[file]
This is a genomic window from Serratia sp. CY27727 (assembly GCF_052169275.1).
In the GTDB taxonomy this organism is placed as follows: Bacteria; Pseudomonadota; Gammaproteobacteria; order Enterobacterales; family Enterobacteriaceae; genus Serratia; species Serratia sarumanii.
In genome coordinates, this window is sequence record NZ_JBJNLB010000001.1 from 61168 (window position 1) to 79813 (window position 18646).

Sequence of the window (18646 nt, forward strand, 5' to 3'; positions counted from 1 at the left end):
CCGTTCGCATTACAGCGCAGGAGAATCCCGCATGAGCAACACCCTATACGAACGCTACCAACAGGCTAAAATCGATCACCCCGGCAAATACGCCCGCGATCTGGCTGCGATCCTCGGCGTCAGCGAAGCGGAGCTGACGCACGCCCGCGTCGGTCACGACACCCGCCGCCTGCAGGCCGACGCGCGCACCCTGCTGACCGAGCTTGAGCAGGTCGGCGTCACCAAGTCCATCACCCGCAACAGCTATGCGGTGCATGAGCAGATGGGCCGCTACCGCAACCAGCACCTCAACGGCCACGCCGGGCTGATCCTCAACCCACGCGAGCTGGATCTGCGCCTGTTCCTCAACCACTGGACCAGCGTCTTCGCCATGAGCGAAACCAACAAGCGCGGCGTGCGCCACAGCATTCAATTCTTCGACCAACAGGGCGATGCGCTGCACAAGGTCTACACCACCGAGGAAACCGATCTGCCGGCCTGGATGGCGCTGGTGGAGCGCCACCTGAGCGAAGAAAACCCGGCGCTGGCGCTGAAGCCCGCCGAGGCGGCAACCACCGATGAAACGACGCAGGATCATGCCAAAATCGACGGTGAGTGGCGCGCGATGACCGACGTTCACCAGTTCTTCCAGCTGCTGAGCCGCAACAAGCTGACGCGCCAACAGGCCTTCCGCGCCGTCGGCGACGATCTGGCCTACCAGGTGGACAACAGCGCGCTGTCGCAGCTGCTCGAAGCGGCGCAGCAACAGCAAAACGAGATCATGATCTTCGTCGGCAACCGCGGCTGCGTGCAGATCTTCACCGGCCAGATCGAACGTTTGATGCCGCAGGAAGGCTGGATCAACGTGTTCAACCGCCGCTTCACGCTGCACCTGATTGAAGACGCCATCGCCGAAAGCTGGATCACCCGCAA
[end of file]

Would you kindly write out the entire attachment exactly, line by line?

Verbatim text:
This is a genomic window from Serratia sp. CY27727 (assembly GCF_052169275.1).
In the GTDB taxonomy this organism is placed as follows: Bacteria; Pseudomonadota; Gammaproteobacteria; order Enterobacterales; family Enterobacteriaceae; genus Serratia; species Serratia sarumanii.
In genome coordinates, this window is sequence record NZ_JBJNLB010000001.1 from 61168 (window position 1) to 79813 (window position 18646).

Sequence of the window (18646 nt, forward strand, 5' to 3'; positions counted from 1 at the left end):
CCGTTCGCATTACAGCGCAGGAGAATCCCGCATGAGCAACACCCTATACGAACGCTACCAACAGGCTAAAATCGATCACCCCGGCAAATACGCCCGCGATCTGGCTGCGATCCTCGGCGTCAGCGAAGCGGAGCTGACGCACGCCCGCGTCGGTCACGACACCCGCCGCCTGCAGGCCGACGCGCGCACCCTGCTGACCGAGCTTGAGCAGGTCGGCGTCACCAAGTCCATCACCCGCAACAGCTATGCGGTGCATGAGCAGATGGGCCGCTACCGCAACCAGCACCTCAACGGCCACGCCGGGCTGATCCTCAACCCACGCGAGCTGGATCTGCGCCTGTTCCTCAACCACTGGACCAGCGTCTTCGCCATGAGCGAAACCAACAAGCGCGGCGTGCGCCACAGCATTCAATTCTTCGACCAACAGGGCGATGCGCTGCACAAGGTCTACACCACCGAGGAAACCGATCTGCCGGCCTGGATGGCGCTGGTGGAGCGCCACCTGAGCGAAGAAAACCCGGCGCTGGCGCTGAAGCCCGCCGAGGCGGCAACCACCGATGAAACGACGCAGGATCATGCCAAAATCGACGGTGAGTGGCGCGCGATGACCGACGTTCACCAGTTCTTCCAGCTGCTGAGCCGCAACAAGCTGACGCGCCAACAGGCCTTCCGCGCCGTCGGCGACGATCTGGCCTACCAGGTGGACAACAGCGCGCTGTCGCAGCTGCTCGAAGCGGCGCAGCAACAGCAAAACGAGATCATGATCTTCGTCGGCAACCGCGGCTGCGTGCAGATCTTCACCGGCCAGATCGAACGTTTGATGCCGCAGGAAGGCTGGATCAACGTGTTCAACCGCCGCTTCACGCTGCACCTGATTGAAGACGCCATCGCCGAAAGCTGGATCACCCGCAA